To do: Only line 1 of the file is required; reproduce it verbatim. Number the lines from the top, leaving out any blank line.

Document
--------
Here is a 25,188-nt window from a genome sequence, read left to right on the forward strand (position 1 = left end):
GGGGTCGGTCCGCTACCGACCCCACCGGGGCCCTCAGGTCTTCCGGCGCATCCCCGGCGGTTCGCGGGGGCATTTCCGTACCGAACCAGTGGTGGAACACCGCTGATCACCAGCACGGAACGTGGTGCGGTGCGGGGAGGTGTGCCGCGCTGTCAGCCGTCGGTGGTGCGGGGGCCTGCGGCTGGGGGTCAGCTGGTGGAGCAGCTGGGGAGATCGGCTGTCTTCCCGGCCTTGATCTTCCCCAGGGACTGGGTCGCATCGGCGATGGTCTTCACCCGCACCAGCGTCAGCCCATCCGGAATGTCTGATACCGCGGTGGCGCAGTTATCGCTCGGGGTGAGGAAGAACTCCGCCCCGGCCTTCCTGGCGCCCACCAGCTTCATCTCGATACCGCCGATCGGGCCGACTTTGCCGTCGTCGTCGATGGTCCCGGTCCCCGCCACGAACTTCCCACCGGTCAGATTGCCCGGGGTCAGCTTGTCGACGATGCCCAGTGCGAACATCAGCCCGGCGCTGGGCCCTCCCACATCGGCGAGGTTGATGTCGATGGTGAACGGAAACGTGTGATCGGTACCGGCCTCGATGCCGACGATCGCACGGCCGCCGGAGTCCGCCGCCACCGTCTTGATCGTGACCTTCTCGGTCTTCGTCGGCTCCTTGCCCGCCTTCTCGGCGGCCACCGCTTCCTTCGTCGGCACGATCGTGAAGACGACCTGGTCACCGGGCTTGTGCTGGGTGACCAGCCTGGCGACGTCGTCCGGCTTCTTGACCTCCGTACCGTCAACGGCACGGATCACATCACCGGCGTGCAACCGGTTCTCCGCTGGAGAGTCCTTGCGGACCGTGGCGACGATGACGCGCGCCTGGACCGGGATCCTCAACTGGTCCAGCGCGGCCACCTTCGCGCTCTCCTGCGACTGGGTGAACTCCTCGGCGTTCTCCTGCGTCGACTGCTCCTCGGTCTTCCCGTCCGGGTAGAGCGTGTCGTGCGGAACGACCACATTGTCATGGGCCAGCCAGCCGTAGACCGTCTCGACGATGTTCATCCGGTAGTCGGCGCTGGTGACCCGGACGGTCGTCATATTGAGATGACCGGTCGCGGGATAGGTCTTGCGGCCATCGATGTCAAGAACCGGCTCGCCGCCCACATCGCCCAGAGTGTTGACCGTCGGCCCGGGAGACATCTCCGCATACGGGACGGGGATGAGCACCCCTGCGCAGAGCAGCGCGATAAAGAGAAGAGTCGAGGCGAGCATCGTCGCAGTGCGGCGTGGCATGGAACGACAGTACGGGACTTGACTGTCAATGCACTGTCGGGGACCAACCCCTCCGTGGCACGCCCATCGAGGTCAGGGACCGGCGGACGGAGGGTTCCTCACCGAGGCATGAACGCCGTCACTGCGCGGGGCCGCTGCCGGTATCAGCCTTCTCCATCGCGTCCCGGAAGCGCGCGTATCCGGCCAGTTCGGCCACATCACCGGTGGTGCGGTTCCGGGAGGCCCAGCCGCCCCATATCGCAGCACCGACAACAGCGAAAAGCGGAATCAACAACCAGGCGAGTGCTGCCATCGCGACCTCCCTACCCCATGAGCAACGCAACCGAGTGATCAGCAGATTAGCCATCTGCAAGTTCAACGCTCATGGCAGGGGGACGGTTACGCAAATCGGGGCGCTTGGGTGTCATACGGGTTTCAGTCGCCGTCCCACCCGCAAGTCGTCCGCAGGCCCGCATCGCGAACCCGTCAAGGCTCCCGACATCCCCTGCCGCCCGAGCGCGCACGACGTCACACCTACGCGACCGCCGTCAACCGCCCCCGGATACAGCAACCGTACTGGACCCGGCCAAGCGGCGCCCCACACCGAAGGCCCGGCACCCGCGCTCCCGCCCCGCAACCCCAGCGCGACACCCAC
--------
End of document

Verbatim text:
Here is a 25,188-nt window from a genome sequence, read left to right on the forward strand (position 1 = left end):